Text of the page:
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Patents Lawyers USA - Recent Legal Articles
- Update: Twitter Finally Lands Coveted “Tweet” Trademark
James Eliason, CEO of Twittad, indicated that Twitter’s battle for ownership of the “tweet” trademark may finally have come to an end. According to Eliason, Twitter would drop a trademark lawsuit it filed against his company that sought to nullify Twittad’s registered trademark of the word “tweet.” In return, Twittad would transfer its registered trademark of “tweet” to Twitter, he said.
- Should China Overhaul Its Patent System?
A European business group is calling on China to make big changes to its patent system. The European Chamber of Commerce in China argues that the current Chinese patent system hinders the country's ability to innovate and may be detrimental to foreign companies. The group released a report recommending a total of 52 changes.
- Patent FAQ: Can I Protect My Intellectual Property Overseas?
Unfortunately, the rights granted by a U.S. patent or trademark can only be enforced in the United States and generally have no effect in a foreign country. Therefore, a company who wants to safeguard its intellectual property rights in other countries must take additional steps to ensure international protection.
- April Marks Important Milestone for Patent Law
The U.S. patent and Trademark Office celebrated an important milestone earlier this month. April 10 marked the anniversary of the first U.S. patent law, which was enacted on April 10, 1790.
- Are U.S. Companies the Most Innovative?
U.S. firms are indeed among the most innovative. The report, published by Thompson Reuters, examined a series of patent-related metrics to come up with a list of the top 100 leaders in innovation.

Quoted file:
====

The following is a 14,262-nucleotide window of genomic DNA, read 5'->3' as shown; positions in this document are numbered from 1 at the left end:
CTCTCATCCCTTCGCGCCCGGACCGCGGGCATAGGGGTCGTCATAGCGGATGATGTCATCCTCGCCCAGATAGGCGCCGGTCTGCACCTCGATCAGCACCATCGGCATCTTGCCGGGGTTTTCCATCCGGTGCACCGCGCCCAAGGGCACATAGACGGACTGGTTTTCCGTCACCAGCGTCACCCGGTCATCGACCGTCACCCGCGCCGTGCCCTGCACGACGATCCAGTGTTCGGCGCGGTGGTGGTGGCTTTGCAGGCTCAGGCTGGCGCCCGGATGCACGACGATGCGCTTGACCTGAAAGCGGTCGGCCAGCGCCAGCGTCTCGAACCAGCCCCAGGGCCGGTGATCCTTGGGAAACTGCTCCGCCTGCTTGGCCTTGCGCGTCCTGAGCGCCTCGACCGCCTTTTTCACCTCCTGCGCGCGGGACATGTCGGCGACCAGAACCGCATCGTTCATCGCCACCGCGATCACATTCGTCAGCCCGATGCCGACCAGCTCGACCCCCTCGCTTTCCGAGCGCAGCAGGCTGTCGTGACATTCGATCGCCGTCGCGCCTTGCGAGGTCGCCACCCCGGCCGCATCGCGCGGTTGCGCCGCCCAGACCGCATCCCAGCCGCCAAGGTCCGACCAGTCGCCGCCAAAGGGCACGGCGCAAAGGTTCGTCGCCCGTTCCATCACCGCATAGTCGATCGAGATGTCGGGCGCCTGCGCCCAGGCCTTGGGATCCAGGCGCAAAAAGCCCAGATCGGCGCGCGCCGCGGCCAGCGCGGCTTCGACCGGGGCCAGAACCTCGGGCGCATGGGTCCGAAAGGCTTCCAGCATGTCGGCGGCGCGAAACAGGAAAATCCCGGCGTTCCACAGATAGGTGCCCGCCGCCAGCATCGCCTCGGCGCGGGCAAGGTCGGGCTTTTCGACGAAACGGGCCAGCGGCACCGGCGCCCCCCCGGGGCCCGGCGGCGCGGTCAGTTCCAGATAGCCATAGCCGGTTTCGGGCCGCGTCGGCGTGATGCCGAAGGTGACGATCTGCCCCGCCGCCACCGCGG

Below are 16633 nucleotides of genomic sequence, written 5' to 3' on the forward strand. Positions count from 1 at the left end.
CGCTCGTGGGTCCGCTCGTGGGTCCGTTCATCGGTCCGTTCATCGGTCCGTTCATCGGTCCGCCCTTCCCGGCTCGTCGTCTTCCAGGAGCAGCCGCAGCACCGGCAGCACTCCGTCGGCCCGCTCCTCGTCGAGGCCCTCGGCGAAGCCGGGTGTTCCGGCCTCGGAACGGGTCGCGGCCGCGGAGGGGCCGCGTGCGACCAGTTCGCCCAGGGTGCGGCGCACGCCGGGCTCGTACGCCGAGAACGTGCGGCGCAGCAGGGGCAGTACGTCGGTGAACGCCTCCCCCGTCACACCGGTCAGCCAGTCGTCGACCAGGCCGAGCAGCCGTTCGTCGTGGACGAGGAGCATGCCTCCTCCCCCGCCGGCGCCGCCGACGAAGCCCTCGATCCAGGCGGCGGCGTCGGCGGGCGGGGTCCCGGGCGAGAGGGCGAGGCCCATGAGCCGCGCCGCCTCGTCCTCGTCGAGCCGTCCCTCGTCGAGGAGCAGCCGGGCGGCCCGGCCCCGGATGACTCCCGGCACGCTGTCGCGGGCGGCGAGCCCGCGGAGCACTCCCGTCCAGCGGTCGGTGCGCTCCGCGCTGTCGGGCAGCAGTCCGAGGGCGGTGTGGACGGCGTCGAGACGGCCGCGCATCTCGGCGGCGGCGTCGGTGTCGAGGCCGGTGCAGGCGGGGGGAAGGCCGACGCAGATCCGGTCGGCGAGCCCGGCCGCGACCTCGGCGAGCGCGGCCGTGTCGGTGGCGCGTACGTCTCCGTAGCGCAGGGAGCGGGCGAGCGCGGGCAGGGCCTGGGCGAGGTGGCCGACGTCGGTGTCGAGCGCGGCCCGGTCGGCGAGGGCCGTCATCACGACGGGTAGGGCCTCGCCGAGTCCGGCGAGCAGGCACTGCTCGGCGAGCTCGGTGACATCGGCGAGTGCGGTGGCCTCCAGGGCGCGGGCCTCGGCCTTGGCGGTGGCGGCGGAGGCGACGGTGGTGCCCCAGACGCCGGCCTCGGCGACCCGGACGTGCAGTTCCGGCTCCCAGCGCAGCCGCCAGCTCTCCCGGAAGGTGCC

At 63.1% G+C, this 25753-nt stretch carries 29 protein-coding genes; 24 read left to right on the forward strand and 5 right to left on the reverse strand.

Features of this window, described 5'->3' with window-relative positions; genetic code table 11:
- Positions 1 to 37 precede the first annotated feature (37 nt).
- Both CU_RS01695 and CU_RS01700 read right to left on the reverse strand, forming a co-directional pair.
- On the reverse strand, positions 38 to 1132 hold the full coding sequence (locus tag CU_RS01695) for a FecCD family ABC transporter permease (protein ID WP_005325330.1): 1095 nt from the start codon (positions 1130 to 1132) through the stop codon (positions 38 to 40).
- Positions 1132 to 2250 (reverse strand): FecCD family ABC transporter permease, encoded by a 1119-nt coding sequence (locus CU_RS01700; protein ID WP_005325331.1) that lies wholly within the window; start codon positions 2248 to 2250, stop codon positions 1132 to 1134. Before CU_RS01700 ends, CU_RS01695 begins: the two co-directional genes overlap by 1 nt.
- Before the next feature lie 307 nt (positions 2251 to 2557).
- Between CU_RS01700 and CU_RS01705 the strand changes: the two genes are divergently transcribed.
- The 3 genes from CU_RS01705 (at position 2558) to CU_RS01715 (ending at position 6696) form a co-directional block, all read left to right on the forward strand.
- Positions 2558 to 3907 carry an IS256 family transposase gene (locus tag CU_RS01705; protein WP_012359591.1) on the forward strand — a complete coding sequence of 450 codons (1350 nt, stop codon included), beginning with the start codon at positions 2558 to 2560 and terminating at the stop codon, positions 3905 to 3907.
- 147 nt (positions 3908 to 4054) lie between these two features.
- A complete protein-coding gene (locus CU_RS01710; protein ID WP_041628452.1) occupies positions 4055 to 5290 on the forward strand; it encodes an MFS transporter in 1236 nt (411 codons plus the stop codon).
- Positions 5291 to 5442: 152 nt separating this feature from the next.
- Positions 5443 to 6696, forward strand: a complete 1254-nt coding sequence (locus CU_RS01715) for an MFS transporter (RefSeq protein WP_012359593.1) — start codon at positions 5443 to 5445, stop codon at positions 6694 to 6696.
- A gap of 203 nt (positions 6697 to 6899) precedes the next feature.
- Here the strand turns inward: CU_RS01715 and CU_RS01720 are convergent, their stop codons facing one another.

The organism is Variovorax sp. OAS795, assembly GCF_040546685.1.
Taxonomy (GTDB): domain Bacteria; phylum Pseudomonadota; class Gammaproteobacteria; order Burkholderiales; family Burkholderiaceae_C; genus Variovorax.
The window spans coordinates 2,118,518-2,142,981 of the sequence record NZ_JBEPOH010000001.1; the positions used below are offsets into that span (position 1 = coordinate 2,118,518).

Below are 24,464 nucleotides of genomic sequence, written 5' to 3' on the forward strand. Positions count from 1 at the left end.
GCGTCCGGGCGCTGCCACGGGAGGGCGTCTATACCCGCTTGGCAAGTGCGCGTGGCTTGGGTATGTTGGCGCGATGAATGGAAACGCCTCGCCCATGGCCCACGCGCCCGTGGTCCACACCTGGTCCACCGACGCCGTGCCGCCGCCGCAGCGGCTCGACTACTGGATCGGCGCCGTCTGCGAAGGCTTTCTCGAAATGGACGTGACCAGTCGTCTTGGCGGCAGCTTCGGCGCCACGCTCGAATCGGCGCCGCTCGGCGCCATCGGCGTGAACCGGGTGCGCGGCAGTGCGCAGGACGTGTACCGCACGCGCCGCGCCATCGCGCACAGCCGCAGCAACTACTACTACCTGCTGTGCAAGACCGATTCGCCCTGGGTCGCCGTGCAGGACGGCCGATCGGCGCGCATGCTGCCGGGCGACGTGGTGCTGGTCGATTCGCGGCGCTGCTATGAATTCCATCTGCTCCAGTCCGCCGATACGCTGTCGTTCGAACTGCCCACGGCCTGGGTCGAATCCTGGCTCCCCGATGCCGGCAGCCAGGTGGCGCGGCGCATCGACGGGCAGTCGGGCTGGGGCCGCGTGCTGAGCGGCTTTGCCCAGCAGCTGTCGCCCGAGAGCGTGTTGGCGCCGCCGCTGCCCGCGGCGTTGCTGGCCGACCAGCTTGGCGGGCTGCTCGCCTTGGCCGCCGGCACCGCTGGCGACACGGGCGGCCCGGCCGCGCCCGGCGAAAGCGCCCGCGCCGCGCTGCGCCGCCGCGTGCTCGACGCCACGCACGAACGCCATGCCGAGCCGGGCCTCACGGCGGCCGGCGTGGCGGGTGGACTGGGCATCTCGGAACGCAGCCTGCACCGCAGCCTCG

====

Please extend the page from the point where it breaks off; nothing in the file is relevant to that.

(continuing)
- Doctor, Doctor Give Me the News: Dr. Pepper Settles Trademark Lawsuit
Dr. Pepper Snapple Group Inc. is parting ways with its oldest bottler, after a trademark dispute soured the business relationship. According to a joint statement, Dr. Pepper Snapple Group has bought all of the bottler's sales and distribution operations under the terms of a settlement agreement.
- USPTO Launches Patents for Humanity Pilot Program
The United States Patent and Trademark Office (USPTO) has announced the launch of another new pilot program. This program aims to incentivize the distribution of patented technologies to address humanitarian needs.
- Employee Awarded Millions in Patent Infringement Damages
A former Sony Corp employee has been awarded $30.2 million in damages resulting from his claims that Nintendo infringed on his patent for 3D technology. Plaintiff claimed that the globally recognized video game leader used his technology in producing the Nintendo 3DS, a handheld, 3D capable gaming console. What makes the product and plaintiff’s invention unique is that it allowed the effect of 3D visuals without the need for 3D glasses - a major step forward in 3D technology.
- USPTO Issues Report on International Patent Protections for Small Businesses
The U.S. Patent and Trademark Office recently issued a report on how to make international patents more available to small businesses. The report, prepared in conjunction with the Small Business Administration, was mandated by the America Invents Act. The goal was to determine how best to defray the costs of filing, maintaining, and enforcing international patents for small businesses.
- Do We Need Specialized Intellectual Property Courts?
The International Intellectual Property Institute (IIPI) and United States Patent and Trademark Office (USPTO) examined the use of specialized intellectual property courts around the globe. After reviewing the intellectual property laws and regulations of over 190 countries, the “Study on Specialized Intellectual Property Courts” concludes that although intellectual property rights (IPR) courts may vary worldwide, they all offer the distinct advantage of an informed and capable judiciary.